Osteoarthritis is a degenerative joint disease that causes pain and stiffness in your joints. It usually starts around your hips and knees and can affect any part of your body.
In some cases, lumbar arthritis may occur when there is damage to the discs between your vertebrae. This type of arthritis is often caused by injury or trauma to the back.
Lumbar arthritis is a symptom of arthritis that affects the spine. The most common cause is osteoarthritis.
Also known as spinal arthritis, it is the result of degeneration due to osteoarthritis and inflammation of the joints below the lumbar spine.
The disease develops gradually and is often associated with degeneration of the vertebrae in the elderly.
Osteoarthritis is considered a normal part of aging, but the pain and stiffness of low back arthritis can limit a persons’ ability to perform simpler tasks, especially those that require bending and stretching. .
Lower back arthritis pain results from movement and inactivity.
It may get worse after standing for long periods of time. Leaning to the side or backwards can also cause pain.
The pain may begin in the lower back and spread to the pelvic region or the sides of the buttocks. The pain can also spread to the thighs, but it rarely extends to the knees.
Lumbar arthritis can also cause muscle spasms, cracking joints, stiffness, and a reduced range of motion in the lower back.
Symptoms are usually slow to develop and not noticeable at first. However, any rapid movement, twisting, or backward movement in the lower back can cause injury to the lumbar region and symptoms to appear in people with this condition.
Causes and risk factors
Lumbar arthritis results from specific arthritic conditions. The most common cause of lumbar arthritis symptoms is osteoarthritis, but other types are sometimes involved.
Ongoing damage from osteoarthritis in the facet joints of the spine eventually causes these joints to wear and tear. As a result, the bones of the spine begin to wear down.
Osteoarthritis can result from external factors, including poor diet, being overweight, and genetics.
Psoriatic arthritis (PSA)
Lumbar arthritis has also been linked to psoriatic arthritis. Typically, PsA affects people with psoriasis, but the disease appears on its own in some cases.
Low back pain is a symptom of PSA. Up to 20 percent of people with this condition have spinal involvement.
This type of arthritis mainly affects the spine and sacroiliac joints and often affects young adults, teenagers or children.
Spondyloarthritis is also associated with inflammation of tendons and ligaments.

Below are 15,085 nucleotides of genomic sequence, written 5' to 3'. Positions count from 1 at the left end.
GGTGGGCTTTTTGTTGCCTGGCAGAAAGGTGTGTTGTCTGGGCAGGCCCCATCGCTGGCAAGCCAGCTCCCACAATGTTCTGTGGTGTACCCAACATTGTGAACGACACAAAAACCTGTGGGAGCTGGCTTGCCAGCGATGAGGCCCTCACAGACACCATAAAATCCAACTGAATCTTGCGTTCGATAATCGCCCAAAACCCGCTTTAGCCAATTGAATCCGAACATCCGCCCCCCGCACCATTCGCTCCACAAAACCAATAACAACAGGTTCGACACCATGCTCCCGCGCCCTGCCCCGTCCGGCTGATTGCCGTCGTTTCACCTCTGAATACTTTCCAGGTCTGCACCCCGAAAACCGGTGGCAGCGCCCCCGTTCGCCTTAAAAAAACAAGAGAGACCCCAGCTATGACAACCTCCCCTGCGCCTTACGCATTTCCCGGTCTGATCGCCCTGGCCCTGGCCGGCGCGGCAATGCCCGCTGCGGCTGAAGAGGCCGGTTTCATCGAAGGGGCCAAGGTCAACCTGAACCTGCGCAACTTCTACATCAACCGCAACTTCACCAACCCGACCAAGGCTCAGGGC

Enteropathic arthritis affects people with inflammatory bowel diseases, such as Crohn’s disease and ulcerative colitis. In enteropathic arthritis, the sacroiliac joints are affected, causing lower back pain.
Rheumatoid arthritis can affect various joints in the body, including the facet joints of the spine, causing pain. It can also destroy the joints of the spine that it affects.
Osteoporosis causes loss of bone mass. It is mainly due to aging. When it affects the spine, the outer parts of the vertebrae become weak and painful over time.
Diagnosis of lumbar arthritis
Doctors usually diagnose low back arthritis with a physical exam. They may also order imaging tests, such as X-rays, if needed.
A doctor will inquire about the patient’s symptoms, pain profile, and range of motion in the lower back.
Treatment for lumbar arthritis includes:
- Over-the-counter pain medications
- lifestyle changes
- alternative therapies
- prescription drugs
If standard medication does not work, doctors may prescribe stronger non-steroidal anti-inflammatory drugs if needed.
Certain lifestyle changes can keep pressure off the spine and improve a person’s quality of life. Lifestyle changes to relieve symptoms of lower back arthritis include:
- healthy diet, including foods that reduce inflammation
- NO SMOKING
- do not drink alcohol in excess
- exercise, especially water aerobics and abdominal strengthening
Quick relief therapies for lumbar arthritis include hot and cold compresses to improve blood circulation and reduce swelling.
Prevention of lumbar arthritis
Certain precautions taken to prevent back pain can also help prevent lumbar arthritis.
- reduce the risk of injury by lifting the load correctly.
- practice good posture
- exercise regularly
- maintain a healthy weight
- eat a healthy diet
- wear appropriate shoes, as some shoes can disrupt posture and cause long-term problems
- stop smoking